Then there is the matter of the extent the significant damage was also done to Medina’s vehicle. Medina’s truck is a department issued vehicle and as such has a high-end value of probably upwards of $75,000 and equipped with law enforcement equipment. Medina’s city vehicle is also likely totaled.

The city is a self-insured entity, meaning any and all damages that resulted from the car crash will have to be paid for out of the city’s general fund and its risk management fund, meaning the taxpayer will foot the bill.


It is somewhat comical that APD announced that the office of Superintendent of Police Reform opened an Internal Affairs investigation on APD Chief Medina in that the the Superintendent is a former Deputy Chief under Medina and its likely he has loyalty to the Chief. The truth is that is not the Superintendent’s responsibility to do such investigations and the responsibility is to only review completed cases.

It is also comical that only now that an investigation with APD’s specialized motors unit is being ordered for a “more in-depth” investigation.  APD  Standard Operating Procedure 2-47  deals withCrashes Involving Department Issued Vehicles” and is provided in the postscript. The SOP mandates an elaborate process and procedures that must be followed  for crashes involving department issued vehicles such as Medina’s  crash.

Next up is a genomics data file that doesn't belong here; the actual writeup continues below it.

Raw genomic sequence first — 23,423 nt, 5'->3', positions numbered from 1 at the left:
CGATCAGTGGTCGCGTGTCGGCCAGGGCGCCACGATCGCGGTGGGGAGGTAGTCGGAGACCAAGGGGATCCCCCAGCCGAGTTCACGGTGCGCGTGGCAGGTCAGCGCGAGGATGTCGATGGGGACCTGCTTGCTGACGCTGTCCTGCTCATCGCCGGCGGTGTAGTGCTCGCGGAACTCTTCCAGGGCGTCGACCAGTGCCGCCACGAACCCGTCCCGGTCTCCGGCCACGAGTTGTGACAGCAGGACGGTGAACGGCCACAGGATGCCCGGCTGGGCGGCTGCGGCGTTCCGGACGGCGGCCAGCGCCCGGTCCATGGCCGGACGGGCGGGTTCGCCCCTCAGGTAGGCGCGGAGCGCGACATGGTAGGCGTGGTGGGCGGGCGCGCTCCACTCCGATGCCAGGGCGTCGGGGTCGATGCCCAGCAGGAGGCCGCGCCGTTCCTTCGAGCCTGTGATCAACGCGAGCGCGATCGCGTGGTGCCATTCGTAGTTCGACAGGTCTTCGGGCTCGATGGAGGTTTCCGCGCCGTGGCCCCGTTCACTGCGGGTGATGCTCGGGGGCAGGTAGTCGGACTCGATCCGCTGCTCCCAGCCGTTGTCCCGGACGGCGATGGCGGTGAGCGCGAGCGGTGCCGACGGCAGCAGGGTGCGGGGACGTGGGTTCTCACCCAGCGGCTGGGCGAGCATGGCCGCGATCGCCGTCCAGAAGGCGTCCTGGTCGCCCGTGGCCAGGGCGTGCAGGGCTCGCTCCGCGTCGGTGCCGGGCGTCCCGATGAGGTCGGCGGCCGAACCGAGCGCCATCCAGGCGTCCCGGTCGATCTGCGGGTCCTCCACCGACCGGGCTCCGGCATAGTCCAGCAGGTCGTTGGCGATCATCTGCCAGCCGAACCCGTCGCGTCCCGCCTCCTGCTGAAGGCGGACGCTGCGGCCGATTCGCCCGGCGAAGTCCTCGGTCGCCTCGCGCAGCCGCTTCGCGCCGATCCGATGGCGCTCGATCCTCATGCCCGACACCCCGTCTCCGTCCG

The procedures that must be used include requesting the Albuquerque Fire Rescue (AFR) to assist with injuries, secure the scene to prevent further damage, preserving of evidence and request that an on-duty supervisor respond to the scene of the crash. The gathering of evidence, taking of photographs and witness statements is also mandated. Standard Operating Procedure 2-47, Section 2-47-4 dealing with “Crashes Involving Department Issued Vehicles” is provided in the postscript.

The specialized unit investigation should have been ordered the very day of the accident as required before the scene was cleared and the vehicles removed.  Ostensibly, that was never done, no statements were taken including that of Chief Medina. Its likely forensic evidence has now been compromised.